Before My Time is about the ancestry and extended family of my four grandparents: John Samuel Krentz (Indiana/North Dakota), Margreta Tjode Hedwig (Gertie) Buss (North Dakota), Rosmer Pettis Kerr (Pennsylvania/Michigan), and Evelyn Elvina Hauer (Michigan). Archives, Labels (tags), and other links appear at the bottom of the page.

Tuesday, December 01, 2009

120 Years Ago Today: Kate Pettis, Artist, in the News

From The Omaha Daily Bee, Omaha, Neb., Sunday, 1 December 1889, Part I, p. 4, col. 7:

Lounging in the Studios: Why Home Artists Should Pay Attention to Drawing

On Friday evening the Western Art association closed its fall exhibit. This display proved so great a success in the matter of attendance that the time of closing was extended until Friday evening.

A few of the pictures shown found purchasers at fair prices. The sale generally was not as large as it would have been had the artists not been quite so prolific, and the work had been better in drawing.

The medal for the best work in oils was not awarded for the reason that the judges, while commending much of the work, found it deficient in drawing. This decision has startled some of the artists not a little, as many of them have conceived the idea, goodness knows why, that as long as their color was fairly good, good drawing was not requisite. This is the great fault with young artists everywhere, who, in many cases, are self taught, or have incompetent teachers. A brush is in their hand before they have made even a passing acquaintance with a stick of charcoal or a pencil. Poor drawing on canvas invariably results in such cases, and the artist is loth to drop his brush and take up the hard grind of a thorough course of drawing. At the Cooper institute and other good art schools the student is not allowed to touch a palette until he has demonstrated his ability to draw well, and the result is shown in the splendid magazine and book illustration from the presses of this country.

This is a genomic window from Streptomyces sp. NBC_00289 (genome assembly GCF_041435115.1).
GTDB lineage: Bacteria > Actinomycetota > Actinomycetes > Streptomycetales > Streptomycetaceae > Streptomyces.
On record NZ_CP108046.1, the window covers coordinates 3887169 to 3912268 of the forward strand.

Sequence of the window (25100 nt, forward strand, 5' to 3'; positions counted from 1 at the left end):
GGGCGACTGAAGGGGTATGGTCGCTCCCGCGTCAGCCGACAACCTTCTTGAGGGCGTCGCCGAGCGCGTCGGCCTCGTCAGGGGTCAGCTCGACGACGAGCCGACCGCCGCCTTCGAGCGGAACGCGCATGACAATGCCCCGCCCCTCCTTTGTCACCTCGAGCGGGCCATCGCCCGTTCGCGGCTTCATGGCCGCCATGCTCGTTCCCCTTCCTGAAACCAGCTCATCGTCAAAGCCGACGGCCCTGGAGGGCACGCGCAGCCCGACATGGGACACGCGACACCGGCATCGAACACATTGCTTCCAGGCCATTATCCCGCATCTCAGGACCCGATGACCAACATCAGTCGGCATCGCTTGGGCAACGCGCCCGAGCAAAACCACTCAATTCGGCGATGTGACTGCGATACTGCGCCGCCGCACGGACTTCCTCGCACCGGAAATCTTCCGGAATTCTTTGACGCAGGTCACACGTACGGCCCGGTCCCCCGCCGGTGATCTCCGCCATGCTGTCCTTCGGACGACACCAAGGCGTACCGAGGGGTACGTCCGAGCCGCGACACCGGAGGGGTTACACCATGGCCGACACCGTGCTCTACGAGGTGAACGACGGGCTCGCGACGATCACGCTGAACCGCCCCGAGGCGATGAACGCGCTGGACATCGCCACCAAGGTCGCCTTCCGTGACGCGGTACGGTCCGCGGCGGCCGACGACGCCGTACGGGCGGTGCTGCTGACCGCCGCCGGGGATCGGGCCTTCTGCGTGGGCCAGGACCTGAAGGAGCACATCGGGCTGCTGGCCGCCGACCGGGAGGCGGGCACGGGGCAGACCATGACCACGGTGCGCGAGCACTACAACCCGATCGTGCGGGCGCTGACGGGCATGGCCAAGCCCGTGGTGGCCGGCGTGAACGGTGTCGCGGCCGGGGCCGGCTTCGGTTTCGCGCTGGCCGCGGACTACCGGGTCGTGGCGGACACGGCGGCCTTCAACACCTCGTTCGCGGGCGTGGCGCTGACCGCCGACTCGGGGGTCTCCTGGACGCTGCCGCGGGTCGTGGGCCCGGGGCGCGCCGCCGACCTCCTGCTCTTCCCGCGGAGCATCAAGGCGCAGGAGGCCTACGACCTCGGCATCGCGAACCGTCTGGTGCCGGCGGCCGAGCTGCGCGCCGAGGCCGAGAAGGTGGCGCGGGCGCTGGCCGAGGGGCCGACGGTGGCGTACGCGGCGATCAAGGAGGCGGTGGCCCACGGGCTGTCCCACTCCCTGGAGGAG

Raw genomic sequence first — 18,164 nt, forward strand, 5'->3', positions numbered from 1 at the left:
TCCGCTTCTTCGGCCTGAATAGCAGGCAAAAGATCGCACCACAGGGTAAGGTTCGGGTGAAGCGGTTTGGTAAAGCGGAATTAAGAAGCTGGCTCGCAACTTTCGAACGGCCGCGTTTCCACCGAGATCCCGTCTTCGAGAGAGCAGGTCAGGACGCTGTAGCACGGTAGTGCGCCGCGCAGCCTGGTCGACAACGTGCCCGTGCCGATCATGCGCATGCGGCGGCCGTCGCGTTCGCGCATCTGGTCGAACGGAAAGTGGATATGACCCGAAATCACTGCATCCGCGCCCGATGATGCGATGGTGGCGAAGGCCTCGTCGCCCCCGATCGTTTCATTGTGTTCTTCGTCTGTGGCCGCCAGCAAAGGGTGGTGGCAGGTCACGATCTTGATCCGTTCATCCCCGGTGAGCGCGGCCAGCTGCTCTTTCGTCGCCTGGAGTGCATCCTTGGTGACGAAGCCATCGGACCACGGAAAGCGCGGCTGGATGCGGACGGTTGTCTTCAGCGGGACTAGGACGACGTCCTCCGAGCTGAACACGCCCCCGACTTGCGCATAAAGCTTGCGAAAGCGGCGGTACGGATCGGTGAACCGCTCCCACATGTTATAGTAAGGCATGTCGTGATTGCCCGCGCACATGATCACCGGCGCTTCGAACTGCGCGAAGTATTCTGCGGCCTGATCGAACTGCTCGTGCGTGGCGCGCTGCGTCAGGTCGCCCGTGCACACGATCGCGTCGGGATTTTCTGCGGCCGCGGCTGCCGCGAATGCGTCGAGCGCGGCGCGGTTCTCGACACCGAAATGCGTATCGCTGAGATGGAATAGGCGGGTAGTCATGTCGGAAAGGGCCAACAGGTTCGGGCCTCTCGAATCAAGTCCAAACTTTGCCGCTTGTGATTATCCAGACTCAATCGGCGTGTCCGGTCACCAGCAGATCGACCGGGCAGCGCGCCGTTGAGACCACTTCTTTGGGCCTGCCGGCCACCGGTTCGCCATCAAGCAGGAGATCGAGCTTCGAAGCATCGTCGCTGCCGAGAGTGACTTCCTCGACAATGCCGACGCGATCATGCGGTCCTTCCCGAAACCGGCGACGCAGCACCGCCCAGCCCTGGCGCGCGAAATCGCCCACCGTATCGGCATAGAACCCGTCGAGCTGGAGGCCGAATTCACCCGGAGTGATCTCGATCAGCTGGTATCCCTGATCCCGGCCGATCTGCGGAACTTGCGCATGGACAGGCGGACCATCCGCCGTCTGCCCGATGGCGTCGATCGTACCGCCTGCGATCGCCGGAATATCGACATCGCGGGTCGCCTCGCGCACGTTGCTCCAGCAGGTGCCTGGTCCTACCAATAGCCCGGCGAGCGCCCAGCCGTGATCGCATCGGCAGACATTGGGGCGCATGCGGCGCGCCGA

The withholding by the judges of the first medal is a lesson from which the artists will, no doubt, derive some benefit. One of the artists, whose work was generally commended, deplored the lack of interest taken in drawing, and predicted that the coming spring exhibition would not be quite so large but would show better work.

It has been suggested that the association place itself more on a footing with others of its kind by hiring rooms for itself and making them a rendezvous for its members. Here, a sketch-club could work, the members posing for one another, thus enabling the workers to make rapid charcoal and pencil sketches. Competitive studies, from previously given subjects, to train and develop the imaginative side of the artists, could be brought to each meeting, the studies to hang on the walls from one meeting to another. This idea was very successfully carried out by the Salmagundi club of New York, which includes among its members the first artists of America. These meetings were held at regular intervals, and came to be looked forward to with great pleasure. A subject would be given, for instance “Death,” and each artist’s idea of the subject was expressed in whatever method he chose for the purpose, in pen and ink, clay, oils or water color. The humorist often found his best opportunities to show his distorted ideas of sentimental subjects, and the sentimentalist fairly reveled in ideas. This plan has been found to stimulate the artistic imagination, as well as productive of much healthy emulation among members of the club.